Last night, I met up with a former colleague from my days at VitalSpring Technologies.
It was great to hang out and catch-up, and I’m looking forward to doing it again. Good friends are important.
As we’ve talked over the last few days, and reminisced last night, I learned that our former CEO, Sreedhar Potarazu (MD), has plead guilty to $30 million in shareholder fraud, and $7.5 million in employment tax fraud.
Dr. Potarazu is an incredibly talented surgeon. He had a great idea to build a software system that gave companies more insight into where their health insurance dollars were going, and how to create targeted wellness programs for employees to improve overall care.
The office environment was intense, and turn-over was high. There were days when several people would quit. And we all knew – because whenever a person quit, HR sent out a new code via e-mail to access the secure office areas. Some days we’d get 2, 3 or 5 emails from HR with a new code.
Everyone was passionate about the work we were doing.
We were excited about saving companies like McDonalds millions of dollars on their health insurance, and helping other companies create wellness programs for their employees.
And there was the relationship with SAP, and the prospect of being acquired down the road.
But Sreedhar never wanted to let people do their jobs. He insisted on controlling everything.
One day, without any warning, he sat down with me and my marketing team. In a soft voice, he said, “Today, I will accept your letters of resignation.”
I remember feeling my heart stop. The words “stunned” or “shocked” cannot begin to describe how I felt.
I remember sitting there and wondering… Why?
Then Sreedhar looked around at the room, and gave us a choice. We could resign, or we could market his company the way he told us to. There was profanity mixed in as well.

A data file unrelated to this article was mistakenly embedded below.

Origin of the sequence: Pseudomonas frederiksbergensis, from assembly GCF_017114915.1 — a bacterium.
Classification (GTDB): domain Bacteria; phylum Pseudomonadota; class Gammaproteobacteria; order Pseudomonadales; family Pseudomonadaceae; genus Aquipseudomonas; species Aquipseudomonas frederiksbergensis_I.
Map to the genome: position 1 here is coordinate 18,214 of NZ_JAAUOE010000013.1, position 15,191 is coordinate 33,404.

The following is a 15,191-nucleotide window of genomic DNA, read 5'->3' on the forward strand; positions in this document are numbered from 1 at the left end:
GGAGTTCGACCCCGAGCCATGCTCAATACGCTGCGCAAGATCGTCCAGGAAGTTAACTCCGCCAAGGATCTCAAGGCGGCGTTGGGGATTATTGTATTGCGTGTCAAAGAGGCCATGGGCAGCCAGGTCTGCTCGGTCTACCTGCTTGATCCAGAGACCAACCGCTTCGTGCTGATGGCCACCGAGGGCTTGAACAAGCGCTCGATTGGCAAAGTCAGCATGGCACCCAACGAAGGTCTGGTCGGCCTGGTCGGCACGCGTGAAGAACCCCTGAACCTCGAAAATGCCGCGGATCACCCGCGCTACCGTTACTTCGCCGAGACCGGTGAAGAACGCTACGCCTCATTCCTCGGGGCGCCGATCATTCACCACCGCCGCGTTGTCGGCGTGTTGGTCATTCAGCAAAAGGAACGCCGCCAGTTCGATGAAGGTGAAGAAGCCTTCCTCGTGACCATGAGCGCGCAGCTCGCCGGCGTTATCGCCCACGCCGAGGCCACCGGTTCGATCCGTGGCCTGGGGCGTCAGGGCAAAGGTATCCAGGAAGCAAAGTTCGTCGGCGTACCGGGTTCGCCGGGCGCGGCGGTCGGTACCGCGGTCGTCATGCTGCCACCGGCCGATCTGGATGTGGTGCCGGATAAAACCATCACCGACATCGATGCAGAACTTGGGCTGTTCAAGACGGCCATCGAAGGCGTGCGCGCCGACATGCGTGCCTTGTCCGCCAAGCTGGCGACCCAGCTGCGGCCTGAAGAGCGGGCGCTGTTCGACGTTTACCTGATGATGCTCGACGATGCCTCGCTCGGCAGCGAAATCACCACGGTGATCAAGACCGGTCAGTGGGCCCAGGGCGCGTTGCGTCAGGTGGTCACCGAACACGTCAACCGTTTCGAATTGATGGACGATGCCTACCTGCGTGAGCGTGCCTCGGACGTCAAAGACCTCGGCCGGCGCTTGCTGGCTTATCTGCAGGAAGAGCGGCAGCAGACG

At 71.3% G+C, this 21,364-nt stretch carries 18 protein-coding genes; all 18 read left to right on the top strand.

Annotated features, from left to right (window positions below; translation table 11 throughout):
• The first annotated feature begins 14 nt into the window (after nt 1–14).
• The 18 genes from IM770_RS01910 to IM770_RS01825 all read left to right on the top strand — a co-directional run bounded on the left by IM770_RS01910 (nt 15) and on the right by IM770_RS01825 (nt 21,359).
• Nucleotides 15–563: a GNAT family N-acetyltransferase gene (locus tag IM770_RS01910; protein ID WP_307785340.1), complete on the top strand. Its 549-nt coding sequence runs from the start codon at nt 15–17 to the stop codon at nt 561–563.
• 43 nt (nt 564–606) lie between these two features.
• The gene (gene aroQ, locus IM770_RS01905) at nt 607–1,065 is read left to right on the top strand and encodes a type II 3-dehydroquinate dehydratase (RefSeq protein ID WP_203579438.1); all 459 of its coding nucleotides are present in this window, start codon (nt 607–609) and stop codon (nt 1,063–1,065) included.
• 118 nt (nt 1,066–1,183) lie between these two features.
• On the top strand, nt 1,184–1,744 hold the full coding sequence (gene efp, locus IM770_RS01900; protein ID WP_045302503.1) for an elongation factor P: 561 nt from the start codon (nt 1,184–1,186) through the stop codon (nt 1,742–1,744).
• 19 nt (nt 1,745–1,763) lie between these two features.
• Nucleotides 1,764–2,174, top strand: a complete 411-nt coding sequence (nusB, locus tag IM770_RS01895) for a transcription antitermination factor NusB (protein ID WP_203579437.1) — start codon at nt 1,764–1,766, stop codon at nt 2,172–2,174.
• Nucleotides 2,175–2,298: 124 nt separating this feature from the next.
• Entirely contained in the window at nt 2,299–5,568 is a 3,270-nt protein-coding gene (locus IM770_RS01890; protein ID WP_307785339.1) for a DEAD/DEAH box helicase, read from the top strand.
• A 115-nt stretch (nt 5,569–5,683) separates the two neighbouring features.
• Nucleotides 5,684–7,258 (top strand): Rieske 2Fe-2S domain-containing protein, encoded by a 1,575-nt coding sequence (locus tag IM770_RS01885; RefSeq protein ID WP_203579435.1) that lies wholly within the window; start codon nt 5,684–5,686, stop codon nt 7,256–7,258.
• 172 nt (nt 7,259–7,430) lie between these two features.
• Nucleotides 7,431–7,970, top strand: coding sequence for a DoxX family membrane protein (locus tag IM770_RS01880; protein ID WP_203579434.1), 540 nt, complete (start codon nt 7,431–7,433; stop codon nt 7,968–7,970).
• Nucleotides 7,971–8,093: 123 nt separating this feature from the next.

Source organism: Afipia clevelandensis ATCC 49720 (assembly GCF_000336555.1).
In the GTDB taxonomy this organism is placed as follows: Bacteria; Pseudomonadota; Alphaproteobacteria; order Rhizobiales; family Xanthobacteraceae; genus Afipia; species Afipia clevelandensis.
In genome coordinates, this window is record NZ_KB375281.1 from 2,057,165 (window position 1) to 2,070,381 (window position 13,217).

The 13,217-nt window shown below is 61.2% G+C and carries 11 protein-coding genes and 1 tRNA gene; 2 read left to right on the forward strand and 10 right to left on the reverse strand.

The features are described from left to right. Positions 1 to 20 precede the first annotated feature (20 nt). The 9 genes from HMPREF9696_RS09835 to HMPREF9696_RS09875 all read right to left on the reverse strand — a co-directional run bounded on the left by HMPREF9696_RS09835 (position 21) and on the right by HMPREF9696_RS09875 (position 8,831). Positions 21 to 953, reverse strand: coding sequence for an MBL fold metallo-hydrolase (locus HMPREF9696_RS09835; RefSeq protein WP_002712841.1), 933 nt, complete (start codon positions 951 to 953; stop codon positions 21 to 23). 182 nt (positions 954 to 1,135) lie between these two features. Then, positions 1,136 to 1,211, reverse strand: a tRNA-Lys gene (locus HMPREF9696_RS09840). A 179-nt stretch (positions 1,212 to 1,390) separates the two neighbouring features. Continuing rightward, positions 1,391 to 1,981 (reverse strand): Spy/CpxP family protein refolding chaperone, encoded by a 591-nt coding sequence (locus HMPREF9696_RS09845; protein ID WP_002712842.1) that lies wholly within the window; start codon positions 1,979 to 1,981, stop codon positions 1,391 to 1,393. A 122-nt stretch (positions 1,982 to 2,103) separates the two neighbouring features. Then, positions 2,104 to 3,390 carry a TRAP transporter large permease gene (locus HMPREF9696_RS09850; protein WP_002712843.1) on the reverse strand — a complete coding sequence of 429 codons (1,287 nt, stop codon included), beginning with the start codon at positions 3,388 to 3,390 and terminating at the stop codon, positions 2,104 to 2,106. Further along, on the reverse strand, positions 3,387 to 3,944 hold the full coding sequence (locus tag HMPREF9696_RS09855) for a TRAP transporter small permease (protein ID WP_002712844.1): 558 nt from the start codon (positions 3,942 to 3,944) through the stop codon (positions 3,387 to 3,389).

To say working at VitalSpring was a roller-coaster of emotions would be the understatement of a century. Because there were days when I had many meetings with Sreedhar in which he was polite, intelligent, and highly complimentary.
But there was another side to his personality. One that let his greed and arrogance drive his actions.
As principal Deputy Assistant Attorney General Ciraolo noted, “Sreedhar Potarazu created a complex web of lies to deceive VitalSpring shareholders, using false documents, fictitious websites, and fake potential buyers to induce investments and conceal the precarious financial status of the company, including millions of dollars of employment tax that he diverted from the U.S. Treasury.”
He called Sreedhar Potarazu’s conduct, “criminal.”
It’s sad to think about what could have been.
But it is a lesson that ideas are never enough.
Integrity and ethics are essential.
As is the need to trust your people to do their job.
In many ways, hiring the right people and trusting your team can save us from ourselves.